Apocalypse 2020 has arrived. The University of Tennessee has organized a semester of courses, lectures, and exhibitions around the theme of the Apocalypse. As part of Apocalypse 2020, the Betsey B. Creekmore Special Collections and University Archives presents Unveiled: Four Centuries of Apocalyptic Visions, an exhibit of facsimile reproductions of medieval interpretations of the Book of Revelation.
Drawn from the UT Libraries’ rare books collection, this selection of apocalypse manuscripts, reproduced in facsimile, spans four centuries and tells the story of John the Evangelist’s visions through Biblical text, theological commentaries, and pictures that not only illustrate but also often interpret the prophecies.
Written near the end of the first century, the Apocalypse, or Book of Revelation, was written by John of Patmos (6-100 AD). The story’s rich symbolism, complex narrative, and striking visual imagery make it one of the most significant books of the Christian Bible and a popular source of inspiration for medieval illuminators. With over 130 illustrated Apocalypse manuscripts still in existence, the influence of this last book of the New Testament on medieval culture was extensive. In the Middle Ages, the only book of the bible to have more illustrated single-volumes was Psalms. In addition, the majority of illustrated Apocalypses include significant numbers of images, demonstrating the medieval interest in “vision” as a means to attain spiritual understanding.
Our current understanding of the term “apocalypse” usually brings to mind catastrophic events leading to unbearable suffering and the end of the world, but the word originates from the Greek apokalypsis which means “uncovering” or the disclosure of something hidden. In the Book of Revelation, the mysteries of the divine are unveiled for John, and while many of these visions depict supernatural demons, destructive plagues, and violent judgements against those who would do evil, they are balanced by portrayals of the guardians of good such as the Lamb of God, the Faithful Rider, and the Woman Clothed in the Sun. Ultimately, the final outcome is hopeful, in that divine justice prevails in New Jerusalem, a place where there is “. . . no more death, neither sorrow, nor crying, neither shall there be any more pain . . .” (Revelation 21:4)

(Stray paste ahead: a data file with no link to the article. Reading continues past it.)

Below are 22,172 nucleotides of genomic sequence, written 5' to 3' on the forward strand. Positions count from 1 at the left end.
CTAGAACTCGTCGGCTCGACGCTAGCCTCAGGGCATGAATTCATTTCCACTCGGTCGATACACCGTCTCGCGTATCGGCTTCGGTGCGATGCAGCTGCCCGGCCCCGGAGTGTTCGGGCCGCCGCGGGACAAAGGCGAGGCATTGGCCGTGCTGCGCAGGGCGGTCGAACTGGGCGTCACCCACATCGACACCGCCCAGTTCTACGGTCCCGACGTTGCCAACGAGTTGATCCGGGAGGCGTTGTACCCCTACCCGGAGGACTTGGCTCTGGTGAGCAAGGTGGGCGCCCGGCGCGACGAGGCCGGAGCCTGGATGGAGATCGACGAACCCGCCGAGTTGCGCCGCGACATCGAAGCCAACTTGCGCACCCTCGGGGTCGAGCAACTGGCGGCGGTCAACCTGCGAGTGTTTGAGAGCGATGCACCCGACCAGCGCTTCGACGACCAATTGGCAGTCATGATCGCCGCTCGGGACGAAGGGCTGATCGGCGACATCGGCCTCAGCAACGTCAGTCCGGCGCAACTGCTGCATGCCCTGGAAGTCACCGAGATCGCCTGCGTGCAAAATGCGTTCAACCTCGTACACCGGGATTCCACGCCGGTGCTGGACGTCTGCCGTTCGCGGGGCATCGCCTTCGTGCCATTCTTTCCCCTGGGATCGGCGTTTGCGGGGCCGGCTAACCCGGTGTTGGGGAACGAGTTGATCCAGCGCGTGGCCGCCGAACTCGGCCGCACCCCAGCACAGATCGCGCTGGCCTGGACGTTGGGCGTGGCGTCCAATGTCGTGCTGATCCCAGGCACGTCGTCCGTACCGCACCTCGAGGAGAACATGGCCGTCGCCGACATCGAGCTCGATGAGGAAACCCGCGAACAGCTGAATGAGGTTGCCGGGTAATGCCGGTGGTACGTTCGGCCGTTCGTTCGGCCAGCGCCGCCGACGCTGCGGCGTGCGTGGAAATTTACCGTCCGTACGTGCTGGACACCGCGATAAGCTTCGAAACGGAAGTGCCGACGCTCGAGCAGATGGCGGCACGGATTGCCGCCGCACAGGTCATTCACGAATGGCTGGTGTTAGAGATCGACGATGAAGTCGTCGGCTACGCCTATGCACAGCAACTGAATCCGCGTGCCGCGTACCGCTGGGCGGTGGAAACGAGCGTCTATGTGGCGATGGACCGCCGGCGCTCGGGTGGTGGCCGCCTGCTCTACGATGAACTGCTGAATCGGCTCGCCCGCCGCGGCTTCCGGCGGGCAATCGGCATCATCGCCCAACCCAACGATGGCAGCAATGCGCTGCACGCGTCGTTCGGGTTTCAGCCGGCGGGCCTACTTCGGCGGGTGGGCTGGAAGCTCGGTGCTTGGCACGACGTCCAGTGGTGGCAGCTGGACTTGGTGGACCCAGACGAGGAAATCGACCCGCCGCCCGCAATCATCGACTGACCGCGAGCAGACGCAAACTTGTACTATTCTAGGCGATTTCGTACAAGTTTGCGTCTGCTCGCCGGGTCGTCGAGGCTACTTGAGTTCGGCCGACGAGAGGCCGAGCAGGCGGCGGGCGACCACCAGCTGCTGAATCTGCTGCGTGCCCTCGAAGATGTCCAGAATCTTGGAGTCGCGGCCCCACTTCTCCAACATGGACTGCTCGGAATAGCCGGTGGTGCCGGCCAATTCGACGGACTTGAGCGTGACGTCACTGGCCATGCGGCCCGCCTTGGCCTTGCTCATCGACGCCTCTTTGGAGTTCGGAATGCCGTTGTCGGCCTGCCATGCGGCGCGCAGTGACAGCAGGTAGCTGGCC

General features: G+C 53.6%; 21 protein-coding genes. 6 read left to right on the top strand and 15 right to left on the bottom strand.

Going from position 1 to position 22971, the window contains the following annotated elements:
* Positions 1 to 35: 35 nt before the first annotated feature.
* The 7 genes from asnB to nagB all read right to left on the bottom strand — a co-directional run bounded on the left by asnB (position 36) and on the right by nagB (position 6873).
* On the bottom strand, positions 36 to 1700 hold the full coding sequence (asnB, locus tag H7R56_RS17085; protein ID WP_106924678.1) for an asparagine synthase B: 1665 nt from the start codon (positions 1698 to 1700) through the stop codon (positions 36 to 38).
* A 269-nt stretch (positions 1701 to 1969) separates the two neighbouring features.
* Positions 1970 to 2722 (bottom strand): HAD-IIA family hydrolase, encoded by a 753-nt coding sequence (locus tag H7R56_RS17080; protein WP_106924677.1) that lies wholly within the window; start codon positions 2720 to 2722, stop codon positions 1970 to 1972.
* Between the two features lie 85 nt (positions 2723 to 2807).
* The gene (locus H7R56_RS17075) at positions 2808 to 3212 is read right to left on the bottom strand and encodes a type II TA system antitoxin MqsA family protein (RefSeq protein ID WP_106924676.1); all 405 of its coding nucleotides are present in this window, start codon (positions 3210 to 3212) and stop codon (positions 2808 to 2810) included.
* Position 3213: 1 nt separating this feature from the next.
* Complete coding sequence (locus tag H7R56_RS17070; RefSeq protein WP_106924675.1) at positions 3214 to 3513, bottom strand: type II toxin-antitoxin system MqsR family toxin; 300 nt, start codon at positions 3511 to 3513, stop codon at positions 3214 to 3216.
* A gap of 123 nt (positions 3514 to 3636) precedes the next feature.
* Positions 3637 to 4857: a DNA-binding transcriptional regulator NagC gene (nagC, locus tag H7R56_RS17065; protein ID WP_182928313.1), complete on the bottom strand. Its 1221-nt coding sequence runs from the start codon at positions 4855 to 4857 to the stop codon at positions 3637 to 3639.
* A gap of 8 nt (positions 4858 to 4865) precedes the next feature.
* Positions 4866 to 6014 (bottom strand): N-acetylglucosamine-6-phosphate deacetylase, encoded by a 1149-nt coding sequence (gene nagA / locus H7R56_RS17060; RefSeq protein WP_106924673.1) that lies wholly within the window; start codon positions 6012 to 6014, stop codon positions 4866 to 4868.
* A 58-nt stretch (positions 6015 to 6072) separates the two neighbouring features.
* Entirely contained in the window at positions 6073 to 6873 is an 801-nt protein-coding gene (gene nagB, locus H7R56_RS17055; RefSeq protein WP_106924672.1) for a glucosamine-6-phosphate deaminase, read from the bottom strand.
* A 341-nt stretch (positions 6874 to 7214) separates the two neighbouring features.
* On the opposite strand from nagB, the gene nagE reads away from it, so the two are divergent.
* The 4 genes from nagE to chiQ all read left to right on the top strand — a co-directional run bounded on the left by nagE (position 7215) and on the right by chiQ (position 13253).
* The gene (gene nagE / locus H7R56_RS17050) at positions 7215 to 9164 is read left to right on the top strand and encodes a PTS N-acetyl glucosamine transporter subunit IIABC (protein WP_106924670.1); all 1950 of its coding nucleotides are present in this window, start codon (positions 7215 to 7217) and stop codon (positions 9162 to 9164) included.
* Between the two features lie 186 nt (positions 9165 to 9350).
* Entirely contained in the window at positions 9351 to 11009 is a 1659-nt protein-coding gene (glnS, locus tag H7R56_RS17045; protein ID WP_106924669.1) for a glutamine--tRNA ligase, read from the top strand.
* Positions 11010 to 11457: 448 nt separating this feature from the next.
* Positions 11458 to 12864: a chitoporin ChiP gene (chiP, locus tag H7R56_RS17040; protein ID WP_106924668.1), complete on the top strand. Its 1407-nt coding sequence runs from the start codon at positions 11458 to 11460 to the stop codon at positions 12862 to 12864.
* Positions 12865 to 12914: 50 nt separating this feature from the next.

Unveiled: Four Centuries of Apocalyptic Visions will be on display in the Betsey B. Creekmore Special Collections and University Archives, 121 Hodges Library, through April.
Emmerson, Richard Kenneth. Apocalypse Illuminated : the Visual Exegesis of Revelation in Medieval Illustrated Manuscripts . University Park, Pennsylvania: The Pennsylvania State University Press, 2018.
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